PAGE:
Interscholastic Sports Physicals
The New York State Education Law requires that all students participating in interscholastic sports must have a physical examination. All physicians who administer a physical are required to complete the form provided by the school district. Students are to return the completed form to the nurse’s office of their respective school upon completion of the physical. Sport sign-ups are conducted through FinalForms.
- Must use Westhampton Beach Public Schools Medical Examination Form. **Form can be obtained from the school building health office or the links to the left.
- Upon completion of the physical, return the completed form to the school nurse’s office of your respective school.
Sport physicals are valid for one year.
Dominick Murray Sudden Cardiac Arrest Prevention Act
The Dominic Murray Sudden Cardiac Arrest Prevention Act is a new law as of July 1, 2022. This law requires schools, students, and parents/guardians be informed of sudden cardiac arrest risks, signs, and symptoms. Note that sudden cardiac arrest in children and youth is rare, with 0.61 occurrences in every 100,000 children.1
Sudden Cardiac Arrest (SCA) is an emergency that happens when the heart suddenly stops working. SCA can cause death if not treated immediately, and death may occur even with treatment – cardiopulmonary resuscitation (CPR) and use of an automatic external defibrillator (AED). All public schools are required to have a staff member trained in the use of CPR and AED in school and at all school athletic events.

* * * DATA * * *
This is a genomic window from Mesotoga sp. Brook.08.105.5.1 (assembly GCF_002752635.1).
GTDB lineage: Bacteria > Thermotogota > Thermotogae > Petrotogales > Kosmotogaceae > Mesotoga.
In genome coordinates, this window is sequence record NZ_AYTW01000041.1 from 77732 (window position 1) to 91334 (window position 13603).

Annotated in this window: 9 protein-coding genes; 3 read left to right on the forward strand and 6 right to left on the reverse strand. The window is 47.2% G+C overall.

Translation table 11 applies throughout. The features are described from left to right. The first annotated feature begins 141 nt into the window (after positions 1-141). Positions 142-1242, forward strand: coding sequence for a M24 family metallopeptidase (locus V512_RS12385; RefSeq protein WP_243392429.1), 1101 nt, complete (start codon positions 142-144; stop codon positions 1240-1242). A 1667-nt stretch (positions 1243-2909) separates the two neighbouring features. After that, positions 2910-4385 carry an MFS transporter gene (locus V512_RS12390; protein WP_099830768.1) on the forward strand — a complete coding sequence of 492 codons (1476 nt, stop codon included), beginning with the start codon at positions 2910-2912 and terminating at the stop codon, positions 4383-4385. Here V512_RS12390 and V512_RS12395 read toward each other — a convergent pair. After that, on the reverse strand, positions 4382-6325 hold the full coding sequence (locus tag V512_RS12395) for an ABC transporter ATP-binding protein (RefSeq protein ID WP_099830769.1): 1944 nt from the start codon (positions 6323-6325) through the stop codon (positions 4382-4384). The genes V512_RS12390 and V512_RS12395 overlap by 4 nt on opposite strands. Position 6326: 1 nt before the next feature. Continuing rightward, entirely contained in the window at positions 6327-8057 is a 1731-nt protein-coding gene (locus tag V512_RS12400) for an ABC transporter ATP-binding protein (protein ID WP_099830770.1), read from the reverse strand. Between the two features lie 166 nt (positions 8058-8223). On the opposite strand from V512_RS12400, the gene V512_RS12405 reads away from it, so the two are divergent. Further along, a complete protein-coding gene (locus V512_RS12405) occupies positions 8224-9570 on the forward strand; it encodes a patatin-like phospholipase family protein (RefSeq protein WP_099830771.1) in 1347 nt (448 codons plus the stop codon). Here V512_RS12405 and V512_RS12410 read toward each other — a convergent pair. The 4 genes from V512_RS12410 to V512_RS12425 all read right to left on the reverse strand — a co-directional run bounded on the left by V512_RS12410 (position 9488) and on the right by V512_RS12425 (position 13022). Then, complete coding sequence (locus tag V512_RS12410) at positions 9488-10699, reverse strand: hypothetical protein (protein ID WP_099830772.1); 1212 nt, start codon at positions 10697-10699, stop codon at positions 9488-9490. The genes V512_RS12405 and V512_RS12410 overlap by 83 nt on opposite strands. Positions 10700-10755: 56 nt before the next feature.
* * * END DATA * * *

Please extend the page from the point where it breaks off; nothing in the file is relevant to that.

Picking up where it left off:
Preventing SCA before it happens is the best way to save a life.2 Both your family health history and your child’s personal history must be told to healthcare providers so they are aware if your child is at risk for sudden cardiac arrest. Ask your child if they have any of the symptoms listed below and inform your healthcare provider. Also, know your family history and inform your healthcare provider of any risk factors listed below.
Signs or symptoms:
- Fainting or seizure, especially during or right after exercise or with excitement or when startled Racing heart, palpitations, or irregular heartbeat
- Dizziness, lightheadedness, or extreme fatigue with exercise
- Chest pain or discomfort with exercise
- Excessive shortness of breath during exercise
- Excessive, unexpected fatigue during or after exercise
Student's Family History Risk Factors are:
- Use of diet pills, performance-enhancing supplements, energy drinks, or drugs such as cocaine, inhalants, or “recreational” drugs.
- Elevated blood pressure or cholesterol
- History of health care provider ordered test(s) for heart related issues
- Family history of known heart abnormalities or sudden death before 50 years of age
- Family members with unexplained fainting, seizures, drowning, near drowning or car accidents before 50 years of age
- Structural heart abnormality, repaired or unrepaired
- Any relative diagnosed with the following conditions:
- Enlarged Heart/ Hypertrophic Cardiomyopathy/Dilated Cardiomyopathy
- Arrhythmogenic Right Ventricular Cardiomyopathy
- Heart rhythm problems, long or short QT interval
- Brugada Syndrome
- Catecholaminergic Ventricular Tachycardia
- Marfan Syndrome- aortic rupture
- Heart attack at 50 years or younger
- Pacemaker or implanted cardiac defibrillator (ICD)
Finally, the law requires any student who has signs and symptoms of pending SCA be removed from athletic activity until seen by a physician. The physician must provide written clearance to the school for the student to be able to return to athletics.
(Followed by Student Accident Information)
1 Maron BJ, Doerer JJ, Haas TS, et al. Sudden deaths in young competitive athletes: analysis of 1866 deaths in the United States, 1980-2006. Circulation 2009;119:1085-92. 10.1161/CIRCULATIONAHA.108.804617
2 SCA Prevention Toolkit – Eric Paredes Save A Life Foundation (epsavealife.org)